If Propofol sounds vaguely familiar to you it’s because it is the same drug that Michael Jackson overdosed on while using it as a sleeping aid. But it’s also the best damn MS treatment I’ve ever received since my diagnosis sixteen years ago bar none. If you’re not familiar with Propofol it’s a fairly new anesthesia medication that is administered via intravenous infusion just before surgery. And if used correctly it is a much safer drug that also has far fewer side effects, then many other drugs such as Ether or Sodium Pentathol that were used previously for the same purpose. In my case it was used for both a Colonoscopy many years ago and more recently for a Hernia operation.
In both cases where Propofol was used I can not stress enough at how much difference it made in almost all of my MS symptoms. The first thing I noticed upon waking up even though I had discomfort caused by each procedure was a total lack of pain in my lower back as well as no pain in either of my Sciatic Nerves running down my right and left leg’s. The second was a noticeable decrease in the amount of numbness in both my hands and feet. And the third was very little spasticity in my legs after each of these procedures. And this reduction of pain, numbness, and spasticity lasted more than twenty four hours after my discharge from the hospital.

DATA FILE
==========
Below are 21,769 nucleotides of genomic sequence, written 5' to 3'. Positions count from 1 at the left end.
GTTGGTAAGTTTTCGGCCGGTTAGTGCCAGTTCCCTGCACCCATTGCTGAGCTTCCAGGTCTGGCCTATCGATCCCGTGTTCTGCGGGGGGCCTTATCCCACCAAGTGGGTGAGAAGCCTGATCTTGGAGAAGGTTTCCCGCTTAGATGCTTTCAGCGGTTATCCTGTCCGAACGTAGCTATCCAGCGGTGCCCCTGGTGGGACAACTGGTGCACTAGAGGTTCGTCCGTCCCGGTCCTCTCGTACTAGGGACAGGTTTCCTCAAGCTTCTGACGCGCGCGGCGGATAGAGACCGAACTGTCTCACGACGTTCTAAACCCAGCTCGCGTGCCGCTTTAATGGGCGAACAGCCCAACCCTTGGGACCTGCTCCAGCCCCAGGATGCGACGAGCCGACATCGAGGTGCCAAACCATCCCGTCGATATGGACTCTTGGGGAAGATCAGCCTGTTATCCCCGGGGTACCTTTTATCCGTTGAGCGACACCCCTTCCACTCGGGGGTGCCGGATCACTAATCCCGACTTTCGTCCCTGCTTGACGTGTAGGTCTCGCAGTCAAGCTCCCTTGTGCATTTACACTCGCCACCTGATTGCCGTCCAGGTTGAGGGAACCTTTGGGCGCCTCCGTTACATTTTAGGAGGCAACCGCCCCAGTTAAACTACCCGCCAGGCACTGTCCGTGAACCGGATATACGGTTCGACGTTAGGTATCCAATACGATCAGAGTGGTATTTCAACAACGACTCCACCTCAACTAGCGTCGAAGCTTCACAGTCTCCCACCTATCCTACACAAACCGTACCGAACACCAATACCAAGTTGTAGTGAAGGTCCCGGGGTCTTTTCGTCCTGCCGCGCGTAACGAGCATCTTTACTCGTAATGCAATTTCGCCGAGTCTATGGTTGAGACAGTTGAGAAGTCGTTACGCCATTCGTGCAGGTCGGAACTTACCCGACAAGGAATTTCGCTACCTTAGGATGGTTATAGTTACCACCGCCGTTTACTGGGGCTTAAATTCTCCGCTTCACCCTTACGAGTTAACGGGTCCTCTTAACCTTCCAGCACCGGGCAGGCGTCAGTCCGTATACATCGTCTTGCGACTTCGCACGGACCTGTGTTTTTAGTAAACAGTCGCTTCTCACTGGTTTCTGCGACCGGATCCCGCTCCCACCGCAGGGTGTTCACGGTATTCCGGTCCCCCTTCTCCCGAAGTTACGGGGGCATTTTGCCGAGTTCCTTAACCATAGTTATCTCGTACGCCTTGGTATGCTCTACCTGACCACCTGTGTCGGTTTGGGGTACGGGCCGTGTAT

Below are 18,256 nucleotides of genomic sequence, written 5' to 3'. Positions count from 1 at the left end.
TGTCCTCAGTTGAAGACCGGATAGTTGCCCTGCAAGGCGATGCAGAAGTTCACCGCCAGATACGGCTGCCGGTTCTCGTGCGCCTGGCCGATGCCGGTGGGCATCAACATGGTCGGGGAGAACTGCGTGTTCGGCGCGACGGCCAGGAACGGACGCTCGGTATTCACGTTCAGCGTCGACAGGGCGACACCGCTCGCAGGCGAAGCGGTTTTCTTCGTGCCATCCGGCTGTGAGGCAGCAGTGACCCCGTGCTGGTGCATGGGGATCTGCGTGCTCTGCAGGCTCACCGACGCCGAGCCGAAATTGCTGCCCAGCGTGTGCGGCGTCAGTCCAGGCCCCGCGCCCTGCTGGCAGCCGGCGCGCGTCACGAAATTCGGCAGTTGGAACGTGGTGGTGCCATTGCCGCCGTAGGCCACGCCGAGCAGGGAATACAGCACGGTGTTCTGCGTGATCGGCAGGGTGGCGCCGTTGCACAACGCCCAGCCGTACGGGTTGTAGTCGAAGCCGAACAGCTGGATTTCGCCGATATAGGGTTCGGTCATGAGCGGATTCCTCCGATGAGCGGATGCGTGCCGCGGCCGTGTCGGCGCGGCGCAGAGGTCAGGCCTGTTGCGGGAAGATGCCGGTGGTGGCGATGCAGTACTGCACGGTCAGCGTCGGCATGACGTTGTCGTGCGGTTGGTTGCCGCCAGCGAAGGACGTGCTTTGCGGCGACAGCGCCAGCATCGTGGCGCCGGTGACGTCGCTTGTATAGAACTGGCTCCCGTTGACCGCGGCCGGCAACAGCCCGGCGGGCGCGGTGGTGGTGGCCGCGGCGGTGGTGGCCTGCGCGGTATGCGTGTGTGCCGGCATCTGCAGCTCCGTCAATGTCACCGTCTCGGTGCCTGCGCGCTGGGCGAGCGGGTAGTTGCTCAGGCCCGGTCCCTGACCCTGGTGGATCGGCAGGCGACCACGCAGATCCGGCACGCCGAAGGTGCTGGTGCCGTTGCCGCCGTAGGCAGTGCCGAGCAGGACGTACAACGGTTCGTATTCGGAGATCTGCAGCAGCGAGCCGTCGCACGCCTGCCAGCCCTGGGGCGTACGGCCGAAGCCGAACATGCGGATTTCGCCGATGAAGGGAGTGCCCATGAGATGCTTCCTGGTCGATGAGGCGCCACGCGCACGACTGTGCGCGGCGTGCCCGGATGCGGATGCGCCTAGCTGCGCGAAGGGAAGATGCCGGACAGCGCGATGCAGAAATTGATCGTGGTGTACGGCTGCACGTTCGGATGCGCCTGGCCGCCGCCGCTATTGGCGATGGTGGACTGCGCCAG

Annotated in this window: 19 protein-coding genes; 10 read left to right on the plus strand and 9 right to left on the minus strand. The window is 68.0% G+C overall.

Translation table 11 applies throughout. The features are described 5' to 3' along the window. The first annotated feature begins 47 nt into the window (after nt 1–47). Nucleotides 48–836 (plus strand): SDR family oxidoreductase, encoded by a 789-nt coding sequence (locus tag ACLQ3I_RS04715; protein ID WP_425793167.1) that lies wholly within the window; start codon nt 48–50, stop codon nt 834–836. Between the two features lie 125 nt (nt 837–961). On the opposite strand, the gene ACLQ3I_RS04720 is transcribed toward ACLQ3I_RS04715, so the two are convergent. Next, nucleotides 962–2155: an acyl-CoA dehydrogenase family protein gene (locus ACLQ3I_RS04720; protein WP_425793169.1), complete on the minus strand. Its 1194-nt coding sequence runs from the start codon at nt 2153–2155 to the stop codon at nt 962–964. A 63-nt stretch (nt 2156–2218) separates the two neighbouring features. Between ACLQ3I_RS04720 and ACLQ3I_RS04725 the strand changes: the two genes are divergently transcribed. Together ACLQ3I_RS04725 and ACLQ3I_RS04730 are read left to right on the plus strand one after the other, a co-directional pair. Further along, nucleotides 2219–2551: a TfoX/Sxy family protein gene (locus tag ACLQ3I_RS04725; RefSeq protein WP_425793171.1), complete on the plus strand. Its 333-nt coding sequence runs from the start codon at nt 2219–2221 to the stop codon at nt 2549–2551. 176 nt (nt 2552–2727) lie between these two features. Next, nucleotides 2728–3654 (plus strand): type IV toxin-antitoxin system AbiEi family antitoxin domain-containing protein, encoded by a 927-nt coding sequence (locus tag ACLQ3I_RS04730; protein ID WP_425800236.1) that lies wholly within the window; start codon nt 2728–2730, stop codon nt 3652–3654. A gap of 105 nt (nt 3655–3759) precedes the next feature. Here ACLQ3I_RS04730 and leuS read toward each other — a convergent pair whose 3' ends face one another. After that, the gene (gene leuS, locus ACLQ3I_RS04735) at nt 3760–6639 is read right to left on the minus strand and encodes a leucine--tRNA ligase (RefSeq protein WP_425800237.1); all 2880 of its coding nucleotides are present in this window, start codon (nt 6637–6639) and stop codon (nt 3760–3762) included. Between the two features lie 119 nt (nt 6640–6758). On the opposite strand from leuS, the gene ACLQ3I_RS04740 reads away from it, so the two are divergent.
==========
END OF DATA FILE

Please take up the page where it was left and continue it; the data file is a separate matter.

Of course I have no idea how Propofol works or in fact what it really does to block your awareness while undergoing surgery but I would love having something like it as a sleep aid at night in a pill form specifically to treat Multiple Sclerosis and all of its other symptoms. I don’t know if Propofol is an anti inflammatory or not but it sure seemed much better at blocking my pain and numbness then anything else I’ve ever tried.
The benefits as far as I’m concerned were so impressive that I would certainly encourage researchers doing MS studies to spend some time looking into Propofol and any other drugs that work in the same manner as possible future treatments. Yes, it was that good at reducing my discomfort, period. It was as close to feeling like I didn’t have MS as I have felt since before my first major attack!
By Bill Walker